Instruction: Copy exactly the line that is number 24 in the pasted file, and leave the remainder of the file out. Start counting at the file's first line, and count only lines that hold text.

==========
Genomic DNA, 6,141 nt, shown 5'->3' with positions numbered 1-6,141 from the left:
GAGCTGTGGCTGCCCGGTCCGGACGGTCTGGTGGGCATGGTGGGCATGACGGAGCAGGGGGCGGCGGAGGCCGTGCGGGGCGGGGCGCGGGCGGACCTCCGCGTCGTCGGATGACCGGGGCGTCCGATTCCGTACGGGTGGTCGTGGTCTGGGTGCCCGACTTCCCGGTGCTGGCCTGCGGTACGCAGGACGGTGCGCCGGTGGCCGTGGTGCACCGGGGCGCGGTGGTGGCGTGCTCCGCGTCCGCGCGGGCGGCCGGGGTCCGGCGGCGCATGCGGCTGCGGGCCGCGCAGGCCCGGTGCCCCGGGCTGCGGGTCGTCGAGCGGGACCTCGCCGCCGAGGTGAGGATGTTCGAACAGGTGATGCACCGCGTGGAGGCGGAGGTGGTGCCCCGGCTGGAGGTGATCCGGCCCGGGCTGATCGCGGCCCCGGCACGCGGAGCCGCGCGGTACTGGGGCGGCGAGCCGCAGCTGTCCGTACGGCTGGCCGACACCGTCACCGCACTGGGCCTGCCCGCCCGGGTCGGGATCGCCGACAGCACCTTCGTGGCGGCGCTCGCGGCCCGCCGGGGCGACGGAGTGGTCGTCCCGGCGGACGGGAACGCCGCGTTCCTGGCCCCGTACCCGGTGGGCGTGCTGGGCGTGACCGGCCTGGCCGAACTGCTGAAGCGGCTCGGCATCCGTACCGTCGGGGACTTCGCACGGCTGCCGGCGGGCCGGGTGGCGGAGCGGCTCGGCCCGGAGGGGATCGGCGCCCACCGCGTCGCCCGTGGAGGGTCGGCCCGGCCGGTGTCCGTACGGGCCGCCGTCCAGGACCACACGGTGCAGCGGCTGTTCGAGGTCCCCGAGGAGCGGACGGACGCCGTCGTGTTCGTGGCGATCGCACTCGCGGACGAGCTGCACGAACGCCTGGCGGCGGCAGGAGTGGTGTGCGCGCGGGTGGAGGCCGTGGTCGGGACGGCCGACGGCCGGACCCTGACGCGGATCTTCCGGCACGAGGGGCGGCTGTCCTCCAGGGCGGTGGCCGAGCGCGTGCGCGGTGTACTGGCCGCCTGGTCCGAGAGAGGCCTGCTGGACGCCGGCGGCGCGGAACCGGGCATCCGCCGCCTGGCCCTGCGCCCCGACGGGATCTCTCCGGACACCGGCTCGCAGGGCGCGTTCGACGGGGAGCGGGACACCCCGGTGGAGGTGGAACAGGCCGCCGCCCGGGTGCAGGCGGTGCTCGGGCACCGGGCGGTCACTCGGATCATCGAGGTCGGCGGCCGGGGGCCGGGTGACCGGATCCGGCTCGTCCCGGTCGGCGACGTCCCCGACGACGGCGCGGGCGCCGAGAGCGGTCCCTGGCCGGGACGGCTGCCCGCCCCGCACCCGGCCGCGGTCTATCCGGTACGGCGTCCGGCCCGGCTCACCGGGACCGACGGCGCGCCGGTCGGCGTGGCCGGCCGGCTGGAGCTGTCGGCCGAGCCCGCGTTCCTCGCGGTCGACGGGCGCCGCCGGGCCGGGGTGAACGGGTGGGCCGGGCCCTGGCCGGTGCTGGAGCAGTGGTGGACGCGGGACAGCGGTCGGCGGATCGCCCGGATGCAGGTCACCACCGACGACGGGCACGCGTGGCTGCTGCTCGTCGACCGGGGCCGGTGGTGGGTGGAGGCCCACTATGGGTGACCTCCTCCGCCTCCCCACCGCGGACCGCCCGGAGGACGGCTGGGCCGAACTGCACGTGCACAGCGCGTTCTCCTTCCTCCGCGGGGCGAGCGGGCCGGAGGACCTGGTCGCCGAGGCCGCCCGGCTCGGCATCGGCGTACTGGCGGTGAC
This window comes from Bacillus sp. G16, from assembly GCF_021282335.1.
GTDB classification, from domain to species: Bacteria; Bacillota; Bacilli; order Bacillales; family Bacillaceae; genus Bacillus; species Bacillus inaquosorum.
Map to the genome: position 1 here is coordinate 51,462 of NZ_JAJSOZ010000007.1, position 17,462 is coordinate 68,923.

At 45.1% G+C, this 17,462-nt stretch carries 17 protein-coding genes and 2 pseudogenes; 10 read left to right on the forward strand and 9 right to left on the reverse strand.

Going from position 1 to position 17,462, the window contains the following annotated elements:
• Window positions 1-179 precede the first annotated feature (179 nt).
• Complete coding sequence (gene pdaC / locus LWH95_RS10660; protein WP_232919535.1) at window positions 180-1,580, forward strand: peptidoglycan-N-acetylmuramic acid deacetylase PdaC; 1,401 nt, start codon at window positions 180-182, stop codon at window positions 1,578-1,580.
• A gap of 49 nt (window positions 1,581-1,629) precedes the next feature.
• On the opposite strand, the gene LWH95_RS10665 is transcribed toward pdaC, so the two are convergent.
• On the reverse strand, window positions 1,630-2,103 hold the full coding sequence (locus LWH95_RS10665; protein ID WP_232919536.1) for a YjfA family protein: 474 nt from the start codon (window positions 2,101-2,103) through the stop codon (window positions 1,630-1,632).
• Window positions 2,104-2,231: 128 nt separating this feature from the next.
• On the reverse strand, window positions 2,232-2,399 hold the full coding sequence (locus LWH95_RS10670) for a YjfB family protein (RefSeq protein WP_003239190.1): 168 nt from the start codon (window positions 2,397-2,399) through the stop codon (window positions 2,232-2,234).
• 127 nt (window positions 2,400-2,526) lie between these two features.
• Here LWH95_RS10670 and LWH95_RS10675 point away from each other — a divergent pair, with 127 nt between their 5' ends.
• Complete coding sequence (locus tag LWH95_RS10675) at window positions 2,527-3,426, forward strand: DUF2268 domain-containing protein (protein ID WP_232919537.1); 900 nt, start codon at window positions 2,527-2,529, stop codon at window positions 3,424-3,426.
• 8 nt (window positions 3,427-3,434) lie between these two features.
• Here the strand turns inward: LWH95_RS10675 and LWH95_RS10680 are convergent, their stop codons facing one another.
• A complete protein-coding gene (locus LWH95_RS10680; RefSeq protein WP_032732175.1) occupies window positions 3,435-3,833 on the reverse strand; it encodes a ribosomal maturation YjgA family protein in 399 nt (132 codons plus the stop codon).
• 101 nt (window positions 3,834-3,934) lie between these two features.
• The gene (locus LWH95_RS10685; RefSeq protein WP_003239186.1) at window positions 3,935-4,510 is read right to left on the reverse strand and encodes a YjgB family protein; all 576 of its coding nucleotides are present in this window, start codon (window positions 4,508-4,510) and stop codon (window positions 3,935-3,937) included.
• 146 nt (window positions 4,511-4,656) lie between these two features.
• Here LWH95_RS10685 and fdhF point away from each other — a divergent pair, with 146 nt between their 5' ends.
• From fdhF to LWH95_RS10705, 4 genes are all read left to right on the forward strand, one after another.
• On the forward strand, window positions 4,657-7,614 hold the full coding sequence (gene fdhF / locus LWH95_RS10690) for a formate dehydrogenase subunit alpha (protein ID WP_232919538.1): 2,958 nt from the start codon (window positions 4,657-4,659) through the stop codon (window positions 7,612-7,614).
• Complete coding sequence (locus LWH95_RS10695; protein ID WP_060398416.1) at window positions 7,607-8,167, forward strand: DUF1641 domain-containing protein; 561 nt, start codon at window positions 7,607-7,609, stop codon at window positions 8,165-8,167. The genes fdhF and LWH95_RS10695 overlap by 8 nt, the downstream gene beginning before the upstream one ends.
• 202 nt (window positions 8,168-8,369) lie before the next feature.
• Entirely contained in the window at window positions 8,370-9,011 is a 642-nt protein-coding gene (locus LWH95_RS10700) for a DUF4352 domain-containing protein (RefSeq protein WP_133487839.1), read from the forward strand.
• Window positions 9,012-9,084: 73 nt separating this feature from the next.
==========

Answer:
• Here LWH95_RS10685 and fdhF point away from each other — a divergent pair, with 146 nt between their 5' ends.